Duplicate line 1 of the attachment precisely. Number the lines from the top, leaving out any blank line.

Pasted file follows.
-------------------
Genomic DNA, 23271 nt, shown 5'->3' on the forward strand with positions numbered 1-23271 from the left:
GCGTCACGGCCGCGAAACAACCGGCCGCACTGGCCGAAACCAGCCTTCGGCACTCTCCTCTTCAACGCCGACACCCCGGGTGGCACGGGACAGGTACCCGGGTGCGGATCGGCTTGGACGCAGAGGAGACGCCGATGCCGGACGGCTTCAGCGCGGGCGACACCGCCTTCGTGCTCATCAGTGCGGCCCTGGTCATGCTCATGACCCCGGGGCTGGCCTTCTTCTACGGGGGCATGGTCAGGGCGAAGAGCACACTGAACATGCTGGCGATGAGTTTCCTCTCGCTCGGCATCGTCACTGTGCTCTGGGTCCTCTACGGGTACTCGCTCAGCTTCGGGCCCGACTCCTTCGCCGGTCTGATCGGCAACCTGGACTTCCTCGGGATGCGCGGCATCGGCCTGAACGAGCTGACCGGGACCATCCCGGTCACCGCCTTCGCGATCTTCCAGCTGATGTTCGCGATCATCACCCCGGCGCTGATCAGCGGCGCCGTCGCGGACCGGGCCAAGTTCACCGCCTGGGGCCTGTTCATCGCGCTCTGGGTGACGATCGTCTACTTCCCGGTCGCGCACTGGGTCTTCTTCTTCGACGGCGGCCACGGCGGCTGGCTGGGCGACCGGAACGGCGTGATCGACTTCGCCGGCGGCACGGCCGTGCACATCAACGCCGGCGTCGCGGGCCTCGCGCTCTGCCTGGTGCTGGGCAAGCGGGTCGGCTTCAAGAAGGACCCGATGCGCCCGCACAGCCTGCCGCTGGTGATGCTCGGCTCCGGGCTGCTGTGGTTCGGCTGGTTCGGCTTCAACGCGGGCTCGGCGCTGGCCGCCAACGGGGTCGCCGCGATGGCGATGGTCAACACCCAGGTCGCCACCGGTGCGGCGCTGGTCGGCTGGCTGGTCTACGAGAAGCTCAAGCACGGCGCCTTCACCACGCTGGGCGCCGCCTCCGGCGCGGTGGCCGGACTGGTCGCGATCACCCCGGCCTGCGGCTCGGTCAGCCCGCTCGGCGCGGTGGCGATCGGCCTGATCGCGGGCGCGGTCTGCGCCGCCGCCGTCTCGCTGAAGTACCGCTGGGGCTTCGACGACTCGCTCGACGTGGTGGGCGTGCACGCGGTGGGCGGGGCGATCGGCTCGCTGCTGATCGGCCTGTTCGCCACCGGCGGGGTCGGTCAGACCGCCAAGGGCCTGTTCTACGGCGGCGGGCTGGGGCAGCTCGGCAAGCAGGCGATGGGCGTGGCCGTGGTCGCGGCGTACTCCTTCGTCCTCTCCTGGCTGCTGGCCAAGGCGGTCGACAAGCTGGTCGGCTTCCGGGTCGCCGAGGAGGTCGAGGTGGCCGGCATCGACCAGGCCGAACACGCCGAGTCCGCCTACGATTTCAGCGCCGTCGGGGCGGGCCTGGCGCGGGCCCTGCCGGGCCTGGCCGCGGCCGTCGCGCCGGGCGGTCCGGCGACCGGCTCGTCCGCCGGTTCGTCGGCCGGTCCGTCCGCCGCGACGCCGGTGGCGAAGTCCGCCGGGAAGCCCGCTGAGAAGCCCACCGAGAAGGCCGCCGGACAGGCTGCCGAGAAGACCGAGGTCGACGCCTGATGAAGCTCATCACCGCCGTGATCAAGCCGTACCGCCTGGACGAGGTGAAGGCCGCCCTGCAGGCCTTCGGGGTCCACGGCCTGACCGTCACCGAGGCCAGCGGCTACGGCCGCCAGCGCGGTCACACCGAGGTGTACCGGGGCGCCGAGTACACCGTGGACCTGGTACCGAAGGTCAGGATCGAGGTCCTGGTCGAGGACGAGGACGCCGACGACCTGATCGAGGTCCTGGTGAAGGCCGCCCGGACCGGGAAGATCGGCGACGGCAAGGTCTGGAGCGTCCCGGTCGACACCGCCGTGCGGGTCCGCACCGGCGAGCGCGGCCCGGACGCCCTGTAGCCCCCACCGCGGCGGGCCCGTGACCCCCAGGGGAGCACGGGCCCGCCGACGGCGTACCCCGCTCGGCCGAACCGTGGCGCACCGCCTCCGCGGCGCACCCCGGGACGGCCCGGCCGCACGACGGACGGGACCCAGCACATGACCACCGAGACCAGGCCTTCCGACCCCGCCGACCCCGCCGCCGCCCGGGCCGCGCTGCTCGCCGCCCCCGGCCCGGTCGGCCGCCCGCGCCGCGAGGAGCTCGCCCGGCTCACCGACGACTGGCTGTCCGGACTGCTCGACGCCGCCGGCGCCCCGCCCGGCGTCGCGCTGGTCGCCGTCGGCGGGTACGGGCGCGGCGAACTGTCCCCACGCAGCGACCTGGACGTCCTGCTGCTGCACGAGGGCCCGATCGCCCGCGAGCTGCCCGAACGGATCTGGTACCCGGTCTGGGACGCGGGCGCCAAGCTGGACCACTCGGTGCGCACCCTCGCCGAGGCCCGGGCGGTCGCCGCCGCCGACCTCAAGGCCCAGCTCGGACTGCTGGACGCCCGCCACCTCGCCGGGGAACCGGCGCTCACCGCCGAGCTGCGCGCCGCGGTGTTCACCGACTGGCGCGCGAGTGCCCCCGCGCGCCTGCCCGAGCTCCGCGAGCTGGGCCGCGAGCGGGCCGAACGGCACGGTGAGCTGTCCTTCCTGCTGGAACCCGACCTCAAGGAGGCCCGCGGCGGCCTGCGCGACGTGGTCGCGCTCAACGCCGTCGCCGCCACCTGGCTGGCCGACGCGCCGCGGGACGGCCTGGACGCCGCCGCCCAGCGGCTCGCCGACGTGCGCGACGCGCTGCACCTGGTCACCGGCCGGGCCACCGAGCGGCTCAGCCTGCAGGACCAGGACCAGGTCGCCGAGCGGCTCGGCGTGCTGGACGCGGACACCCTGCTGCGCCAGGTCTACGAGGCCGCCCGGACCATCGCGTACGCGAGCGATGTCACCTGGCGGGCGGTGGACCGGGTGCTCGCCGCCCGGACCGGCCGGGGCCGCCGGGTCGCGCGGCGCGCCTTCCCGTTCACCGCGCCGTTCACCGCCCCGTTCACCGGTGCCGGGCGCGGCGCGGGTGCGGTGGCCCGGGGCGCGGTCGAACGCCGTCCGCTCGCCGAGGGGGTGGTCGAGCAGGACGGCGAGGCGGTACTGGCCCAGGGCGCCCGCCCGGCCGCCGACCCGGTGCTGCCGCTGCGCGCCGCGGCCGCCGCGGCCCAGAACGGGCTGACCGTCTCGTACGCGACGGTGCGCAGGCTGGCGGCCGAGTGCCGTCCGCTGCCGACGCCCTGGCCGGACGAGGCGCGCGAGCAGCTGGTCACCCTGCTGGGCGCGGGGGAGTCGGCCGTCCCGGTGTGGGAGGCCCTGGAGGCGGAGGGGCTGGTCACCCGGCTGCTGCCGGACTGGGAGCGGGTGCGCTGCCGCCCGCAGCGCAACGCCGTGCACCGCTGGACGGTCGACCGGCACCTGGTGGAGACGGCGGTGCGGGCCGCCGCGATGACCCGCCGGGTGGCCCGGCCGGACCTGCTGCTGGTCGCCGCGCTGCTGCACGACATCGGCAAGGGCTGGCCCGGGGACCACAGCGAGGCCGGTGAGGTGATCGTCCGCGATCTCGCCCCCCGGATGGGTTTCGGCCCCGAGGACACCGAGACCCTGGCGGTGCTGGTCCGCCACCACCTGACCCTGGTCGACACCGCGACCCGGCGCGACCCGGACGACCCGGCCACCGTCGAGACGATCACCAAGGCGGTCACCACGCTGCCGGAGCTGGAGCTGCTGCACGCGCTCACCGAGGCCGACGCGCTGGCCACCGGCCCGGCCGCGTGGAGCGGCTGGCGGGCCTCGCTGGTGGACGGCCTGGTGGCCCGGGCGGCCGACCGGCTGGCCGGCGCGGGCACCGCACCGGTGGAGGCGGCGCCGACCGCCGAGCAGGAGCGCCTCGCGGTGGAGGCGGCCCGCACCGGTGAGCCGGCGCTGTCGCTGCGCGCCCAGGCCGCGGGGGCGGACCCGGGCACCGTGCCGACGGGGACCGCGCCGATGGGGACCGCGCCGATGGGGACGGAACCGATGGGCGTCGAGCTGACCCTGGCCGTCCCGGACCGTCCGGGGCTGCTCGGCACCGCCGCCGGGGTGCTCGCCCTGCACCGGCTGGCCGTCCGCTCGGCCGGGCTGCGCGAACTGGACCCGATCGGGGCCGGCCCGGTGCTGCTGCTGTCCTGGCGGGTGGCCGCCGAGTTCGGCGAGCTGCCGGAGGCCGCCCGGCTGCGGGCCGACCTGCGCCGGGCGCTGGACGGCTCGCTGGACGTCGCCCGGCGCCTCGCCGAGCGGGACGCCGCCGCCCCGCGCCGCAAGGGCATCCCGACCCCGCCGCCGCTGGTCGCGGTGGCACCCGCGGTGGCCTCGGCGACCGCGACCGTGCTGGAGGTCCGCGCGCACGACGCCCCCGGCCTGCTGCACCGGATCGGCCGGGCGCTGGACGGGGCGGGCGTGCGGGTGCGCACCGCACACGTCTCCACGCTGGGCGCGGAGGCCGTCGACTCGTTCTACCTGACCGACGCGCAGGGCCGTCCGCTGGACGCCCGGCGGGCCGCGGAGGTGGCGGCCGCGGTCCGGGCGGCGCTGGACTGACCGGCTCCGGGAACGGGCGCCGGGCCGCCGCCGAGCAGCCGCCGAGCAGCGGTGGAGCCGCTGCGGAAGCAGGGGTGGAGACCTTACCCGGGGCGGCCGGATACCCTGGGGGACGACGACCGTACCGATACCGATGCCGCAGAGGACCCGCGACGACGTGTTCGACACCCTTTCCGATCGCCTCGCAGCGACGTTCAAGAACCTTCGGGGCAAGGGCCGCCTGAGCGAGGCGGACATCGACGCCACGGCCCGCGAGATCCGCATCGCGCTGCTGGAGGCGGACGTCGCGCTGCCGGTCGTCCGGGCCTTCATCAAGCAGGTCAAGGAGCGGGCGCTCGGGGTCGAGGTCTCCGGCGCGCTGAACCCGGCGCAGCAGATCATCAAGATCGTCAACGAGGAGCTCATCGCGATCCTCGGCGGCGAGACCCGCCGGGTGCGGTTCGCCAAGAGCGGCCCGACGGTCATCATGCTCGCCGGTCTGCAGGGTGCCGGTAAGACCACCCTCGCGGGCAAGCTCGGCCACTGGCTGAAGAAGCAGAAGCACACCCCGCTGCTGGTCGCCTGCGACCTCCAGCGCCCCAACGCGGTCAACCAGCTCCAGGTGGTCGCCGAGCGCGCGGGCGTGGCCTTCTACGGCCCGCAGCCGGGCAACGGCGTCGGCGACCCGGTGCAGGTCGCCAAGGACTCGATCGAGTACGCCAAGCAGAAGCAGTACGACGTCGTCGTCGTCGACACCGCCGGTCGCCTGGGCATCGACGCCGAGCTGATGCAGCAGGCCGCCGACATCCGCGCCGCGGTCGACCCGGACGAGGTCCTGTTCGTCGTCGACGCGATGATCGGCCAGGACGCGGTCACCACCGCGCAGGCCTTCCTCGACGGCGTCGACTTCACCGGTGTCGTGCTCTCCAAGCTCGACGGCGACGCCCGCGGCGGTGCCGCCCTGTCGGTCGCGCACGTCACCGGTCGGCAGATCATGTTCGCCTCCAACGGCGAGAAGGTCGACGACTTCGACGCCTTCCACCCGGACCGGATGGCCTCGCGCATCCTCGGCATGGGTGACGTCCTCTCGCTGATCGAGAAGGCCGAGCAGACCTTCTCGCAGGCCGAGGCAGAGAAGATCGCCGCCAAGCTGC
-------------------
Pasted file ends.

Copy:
Genomic DNA, 23271 nt, shown 5'->3' on the forward strand with positions numbered 1-23271 from the left: